As states re-open and more parents with infants and toddlers return to work, parent surveys reveal that many families in urban, suburban, and rural communities prefer smaller family child care settings. Generally, it’s nearly impossible for family child care providers to survive because family fees and state subsidies don’t cover the costs of quality care and small providers can’t capitalize on economies of scale. Now, in the context of COVID-19, survival is even more difficult as providers must serve fewer children, adhere to more costly health and safety standards, hire additional staff to meet lower ratio requirements, and address the impacts of trauma resulting from this global emergency.
Additionally, given public school closures nationwide, many family child care providers may look to lessen their financial worries by providing care to elementary age children – a practice that has proven financially lucrative for family child care providers in the past during school breaks – but could seriously impact the immediate availability of infant and toddler care in family child care.
The pandemic didn’t create these challenges; it just exacerbated them. These vulnerabilities are the direct result of poor public policy and investment choices our nation has been making for decades. With thousands of small, independently licensed family child care businesses nationally, Partnerships between Head Start and child care offer an opportunity to build sustainable provider-based systems that maximize the potential of children, families, and our economic prosperity.
The financial and hands-on technical assistance provided by Tulsa Educare and KVCAP to their family child care partners to navigate the challenges of federal and state funding relief processes have not only kept their partners afloat but enabled them to provide critical services to families in their communities during this unprecedented time.
“The financial support I am receiving is helping me get through,” one of KVCAP’s family child care providers recently told Lavallee, speaking volumes to the impact of the Partnerships on family child care providers’ stability right now.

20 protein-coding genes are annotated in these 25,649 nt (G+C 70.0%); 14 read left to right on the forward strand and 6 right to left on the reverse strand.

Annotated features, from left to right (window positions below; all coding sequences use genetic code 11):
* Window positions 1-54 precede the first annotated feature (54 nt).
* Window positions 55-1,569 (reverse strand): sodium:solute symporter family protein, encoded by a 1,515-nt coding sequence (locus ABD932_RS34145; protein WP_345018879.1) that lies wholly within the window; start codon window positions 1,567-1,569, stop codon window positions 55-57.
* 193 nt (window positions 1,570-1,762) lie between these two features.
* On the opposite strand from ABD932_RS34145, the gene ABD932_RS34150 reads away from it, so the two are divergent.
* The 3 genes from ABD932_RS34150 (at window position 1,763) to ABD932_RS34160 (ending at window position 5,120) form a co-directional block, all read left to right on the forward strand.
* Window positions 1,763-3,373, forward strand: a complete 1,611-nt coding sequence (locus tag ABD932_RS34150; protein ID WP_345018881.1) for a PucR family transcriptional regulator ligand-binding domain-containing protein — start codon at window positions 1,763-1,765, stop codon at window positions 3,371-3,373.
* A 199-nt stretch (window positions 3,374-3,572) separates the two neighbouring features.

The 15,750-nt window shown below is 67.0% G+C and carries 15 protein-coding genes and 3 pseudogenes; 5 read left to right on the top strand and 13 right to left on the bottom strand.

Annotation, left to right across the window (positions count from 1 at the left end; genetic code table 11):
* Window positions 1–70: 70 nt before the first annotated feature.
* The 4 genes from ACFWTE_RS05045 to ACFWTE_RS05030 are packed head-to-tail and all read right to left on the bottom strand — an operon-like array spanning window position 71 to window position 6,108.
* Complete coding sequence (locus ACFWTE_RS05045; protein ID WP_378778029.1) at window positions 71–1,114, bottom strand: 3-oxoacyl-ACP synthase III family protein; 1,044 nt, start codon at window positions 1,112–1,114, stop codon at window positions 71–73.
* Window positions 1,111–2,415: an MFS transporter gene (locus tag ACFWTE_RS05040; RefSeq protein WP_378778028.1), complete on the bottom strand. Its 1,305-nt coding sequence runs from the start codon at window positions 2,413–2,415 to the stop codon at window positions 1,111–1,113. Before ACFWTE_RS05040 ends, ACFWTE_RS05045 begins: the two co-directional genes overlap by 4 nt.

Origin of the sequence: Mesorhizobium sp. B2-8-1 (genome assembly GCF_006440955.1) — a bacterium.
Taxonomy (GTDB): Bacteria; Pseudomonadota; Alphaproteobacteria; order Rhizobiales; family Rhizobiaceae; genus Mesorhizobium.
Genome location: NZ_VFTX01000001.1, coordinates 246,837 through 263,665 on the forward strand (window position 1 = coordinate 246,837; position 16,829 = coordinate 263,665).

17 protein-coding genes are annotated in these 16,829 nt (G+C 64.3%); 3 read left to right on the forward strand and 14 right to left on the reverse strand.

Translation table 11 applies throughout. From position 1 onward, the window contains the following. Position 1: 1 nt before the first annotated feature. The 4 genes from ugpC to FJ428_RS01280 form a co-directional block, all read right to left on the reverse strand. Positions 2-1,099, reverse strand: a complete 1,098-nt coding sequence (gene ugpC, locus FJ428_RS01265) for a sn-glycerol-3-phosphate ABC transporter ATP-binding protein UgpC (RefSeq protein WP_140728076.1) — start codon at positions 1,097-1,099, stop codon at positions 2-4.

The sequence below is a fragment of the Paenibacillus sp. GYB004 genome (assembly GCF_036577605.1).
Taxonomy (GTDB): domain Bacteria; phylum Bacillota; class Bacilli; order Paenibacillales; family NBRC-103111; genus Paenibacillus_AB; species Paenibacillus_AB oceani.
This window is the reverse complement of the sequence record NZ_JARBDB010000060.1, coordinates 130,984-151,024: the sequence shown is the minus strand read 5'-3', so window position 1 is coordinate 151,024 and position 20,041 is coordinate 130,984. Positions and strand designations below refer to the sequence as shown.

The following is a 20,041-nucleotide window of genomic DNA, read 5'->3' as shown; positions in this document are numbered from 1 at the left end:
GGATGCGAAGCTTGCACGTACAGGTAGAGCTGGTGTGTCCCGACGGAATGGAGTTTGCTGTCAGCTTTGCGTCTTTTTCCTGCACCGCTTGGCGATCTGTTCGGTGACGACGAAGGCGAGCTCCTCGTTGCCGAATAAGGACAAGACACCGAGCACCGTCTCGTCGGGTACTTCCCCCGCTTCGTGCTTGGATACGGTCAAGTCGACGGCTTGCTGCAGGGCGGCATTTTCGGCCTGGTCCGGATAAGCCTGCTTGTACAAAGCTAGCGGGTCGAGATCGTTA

Big, Bold Policy Visions
As our nation copes with the pandemic, the importance of family child care has never been more evident, yet these small businesses have never been more vulnerable. To ensure the viability of family child care for years to come, we must act now to address the long-standing financing challenges family child care providers confront that are further compounded by the demands of COVID-19. Lavallee, Egger, and Evans offer bold visions for where policymakers can start:
“In order for family child care homes to resume operations to their pre-COVID-19 levels, loan forgiveness, stipends/grants, health benefits, and the ability for all child care programs to pay their employees during fiscally unstable times must be prioritized, especially as programs may have to operate with fewer children long-term as families weigh health and safety risks. We must acknowledge that the financial strain on this critical field has been devastating.” –Sarah Lavallee
“All states should ensure that subsidy is based on child care enrollment not attendance. Sometimes policies make sense when they are established, but then things change. Nobody thought something like the COVID-19 pandemic would happen. But, now that is has, states need to adjust their policies accordingly so they are helping—not hurting—child care programs.” –Brittany Egger
“We need to expand the Partnerships program so more family child care homes can access the financial, educational, and resource supports that my program has through our partnership with Tulsa Educare. I want to spread the wealth more widely. I’d love to see hundreds of family child care homes be part of the Partnerships program to strengthen quality early learning and business operations.” –Jackie Evans